Hand washing, wearing masks and social distancing are effective ways to control the growing numbers of COVID-19 cases in Alaska. However, when a person acquires the disease, it is vital to ensure that all people who have had contact with that person (and might be carrying the infection) are contacted and informed. This activity is called contact tracing and it is a time-tested public health strategy that helps stop the spread of diseases, whether it be tuberculosis, sexually transmitted infections, or COVID-19. Let’s explore how it works.

The process starts with an index case – a person who has been tested and confirmed positive. Trained public health workers interview this person about places they have visited and people with whom they’ve had close contact. Close contacts are considered to be anyone who was within six feet for more than 15 minutes. This might be family, friends, coworkers, neighbors, and more.

Once the list is compiled, state and local public health workers begin making contact with each person to let them know they may have been exposed and guide them on what to do next. In some cases, that may include self-isolating to prevent further spread. For COVID-19, that period is 14 days from the last time of contact with an infected person. This process continues until all potential cases are identified and contacted.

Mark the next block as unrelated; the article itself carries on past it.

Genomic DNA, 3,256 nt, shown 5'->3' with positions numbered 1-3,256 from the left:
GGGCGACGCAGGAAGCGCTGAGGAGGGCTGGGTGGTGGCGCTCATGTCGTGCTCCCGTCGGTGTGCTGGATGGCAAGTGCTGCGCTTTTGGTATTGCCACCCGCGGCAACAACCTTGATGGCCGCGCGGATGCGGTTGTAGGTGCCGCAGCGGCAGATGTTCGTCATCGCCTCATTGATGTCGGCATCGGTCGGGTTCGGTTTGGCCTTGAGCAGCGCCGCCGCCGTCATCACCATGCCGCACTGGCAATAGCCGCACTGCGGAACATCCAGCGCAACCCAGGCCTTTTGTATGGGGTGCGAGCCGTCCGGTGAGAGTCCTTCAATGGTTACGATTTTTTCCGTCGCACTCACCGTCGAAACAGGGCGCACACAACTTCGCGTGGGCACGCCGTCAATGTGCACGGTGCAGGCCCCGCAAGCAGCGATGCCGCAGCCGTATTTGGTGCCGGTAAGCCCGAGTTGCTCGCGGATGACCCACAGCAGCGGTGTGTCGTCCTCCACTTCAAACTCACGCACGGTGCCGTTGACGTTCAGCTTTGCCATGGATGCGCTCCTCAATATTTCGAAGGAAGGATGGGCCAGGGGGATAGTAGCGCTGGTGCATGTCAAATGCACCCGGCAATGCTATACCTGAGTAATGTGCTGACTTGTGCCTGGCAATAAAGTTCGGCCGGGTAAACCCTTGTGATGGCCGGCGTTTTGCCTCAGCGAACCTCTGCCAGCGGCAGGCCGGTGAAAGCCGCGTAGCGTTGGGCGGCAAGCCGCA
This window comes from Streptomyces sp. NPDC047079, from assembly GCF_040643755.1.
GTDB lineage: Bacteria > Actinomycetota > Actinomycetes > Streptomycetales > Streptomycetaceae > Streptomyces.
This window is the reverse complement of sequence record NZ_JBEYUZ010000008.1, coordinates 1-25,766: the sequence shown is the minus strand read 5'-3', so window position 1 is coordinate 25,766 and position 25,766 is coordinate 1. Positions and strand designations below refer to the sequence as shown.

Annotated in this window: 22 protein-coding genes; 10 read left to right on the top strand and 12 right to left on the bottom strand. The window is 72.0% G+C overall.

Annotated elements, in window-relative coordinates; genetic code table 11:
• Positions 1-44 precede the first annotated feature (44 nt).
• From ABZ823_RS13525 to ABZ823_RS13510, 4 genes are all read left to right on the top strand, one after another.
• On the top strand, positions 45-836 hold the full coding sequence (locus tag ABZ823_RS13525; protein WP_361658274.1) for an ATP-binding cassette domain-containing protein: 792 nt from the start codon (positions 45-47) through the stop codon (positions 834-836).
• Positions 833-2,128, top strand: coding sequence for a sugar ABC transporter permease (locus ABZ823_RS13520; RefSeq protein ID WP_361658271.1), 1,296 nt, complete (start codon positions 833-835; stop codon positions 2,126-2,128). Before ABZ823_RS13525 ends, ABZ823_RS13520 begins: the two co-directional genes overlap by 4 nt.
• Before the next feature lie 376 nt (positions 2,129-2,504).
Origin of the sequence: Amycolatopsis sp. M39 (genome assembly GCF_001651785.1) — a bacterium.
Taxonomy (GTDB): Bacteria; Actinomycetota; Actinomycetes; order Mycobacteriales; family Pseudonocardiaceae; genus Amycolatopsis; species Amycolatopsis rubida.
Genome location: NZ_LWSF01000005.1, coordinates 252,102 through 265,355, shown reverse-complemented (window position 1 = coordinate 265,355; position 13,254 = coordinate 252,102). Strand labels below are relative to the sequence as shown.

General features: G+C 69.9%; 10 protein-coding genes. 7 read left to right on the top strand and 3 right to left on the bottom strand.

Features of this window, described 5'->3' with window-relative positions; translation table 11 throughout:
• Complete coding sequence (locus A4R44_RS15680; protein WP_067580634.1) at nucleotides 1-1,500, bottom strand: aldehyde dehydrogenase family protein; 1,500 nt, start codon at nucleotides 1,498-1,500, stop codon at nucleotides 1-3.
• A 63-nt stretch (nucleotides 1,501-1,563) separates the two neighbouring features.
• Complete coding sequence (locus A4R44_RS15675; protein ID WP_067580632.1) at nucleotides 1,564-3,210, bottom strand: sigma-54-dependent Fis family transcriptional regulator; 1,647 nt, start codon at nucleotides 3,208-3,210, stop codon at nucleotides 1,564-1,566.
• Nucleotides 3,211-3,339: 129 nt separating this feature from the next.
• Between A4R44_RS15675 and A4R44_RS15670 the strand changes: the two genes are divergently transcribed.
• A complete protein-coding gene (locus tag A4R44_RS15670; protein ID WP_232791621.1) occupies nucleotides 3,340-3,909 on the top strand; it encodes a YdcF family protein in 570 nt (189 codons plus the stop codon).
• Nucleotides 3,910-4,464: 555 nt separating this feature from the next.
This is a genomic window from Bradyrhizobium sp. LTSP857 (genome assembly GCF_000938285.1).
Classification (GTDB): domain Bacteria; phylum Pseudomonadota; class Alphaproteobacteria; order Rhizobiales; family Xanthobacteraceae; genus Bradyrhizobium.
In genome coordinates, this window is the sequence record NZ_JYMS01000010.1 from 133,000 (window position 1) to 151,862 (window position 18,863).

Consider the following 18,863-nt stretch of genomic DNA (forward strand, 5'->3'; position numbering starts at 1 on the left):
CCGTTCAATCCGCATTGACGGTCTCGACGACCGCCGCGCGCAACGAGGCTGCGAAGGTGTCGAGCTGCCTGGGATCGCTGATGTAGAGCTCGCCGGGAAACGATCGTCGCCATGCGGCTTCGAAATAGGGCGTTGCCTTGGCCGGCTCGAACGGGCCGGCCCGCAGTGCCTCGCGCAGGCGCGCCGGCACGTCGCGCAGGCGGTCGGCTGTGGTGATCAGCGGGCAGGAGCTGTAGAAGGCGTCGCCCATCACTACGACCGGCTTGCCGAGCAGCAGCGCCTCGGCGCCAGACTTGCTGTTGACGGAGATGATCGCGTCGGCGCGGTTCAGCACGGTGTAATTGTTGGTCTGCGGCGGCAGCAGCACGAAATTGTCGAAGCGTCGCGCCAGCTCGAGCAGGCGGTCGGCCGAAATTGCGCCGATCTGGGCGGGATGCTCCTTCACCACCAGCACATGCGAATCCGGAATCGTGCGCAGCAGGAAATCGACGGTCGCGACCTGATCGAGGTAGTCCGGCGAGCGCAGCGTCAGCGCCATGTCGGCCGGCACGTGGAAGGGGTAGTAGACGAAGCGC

Contact tracing can be a tedious and lengthy process, but when deployed early, it can slow the spread of disease and flatten the curve. Additionally, data gathered from contact tracing can help epidemiologists learn more about the disease, its transmission, and its impact regionally, nationally, and globally.

Visit the CDC’s Contact Tracing webpage for more details.

How can you help?

Here are a few ways you can help:

  1. Practice social distancing to minimize the number of people you come in close contact with (under 6 feet for over 15 minutes).
  2. Keep a list of your whereabouts and the people you came in close contact with. If symptoms arise in the future, you can easily see your list and save time. Here’s a tracking sheet you can print out and use.
  3. You can also get involved in Alaska’s COVID-19 response as a volunteer or staff member. Find out more by visiting this Volunteer and Help webpage and explore opportunities with the CDC Foundation, University of Alaska, State of Alaska, and Alaska Respond Volunteers.


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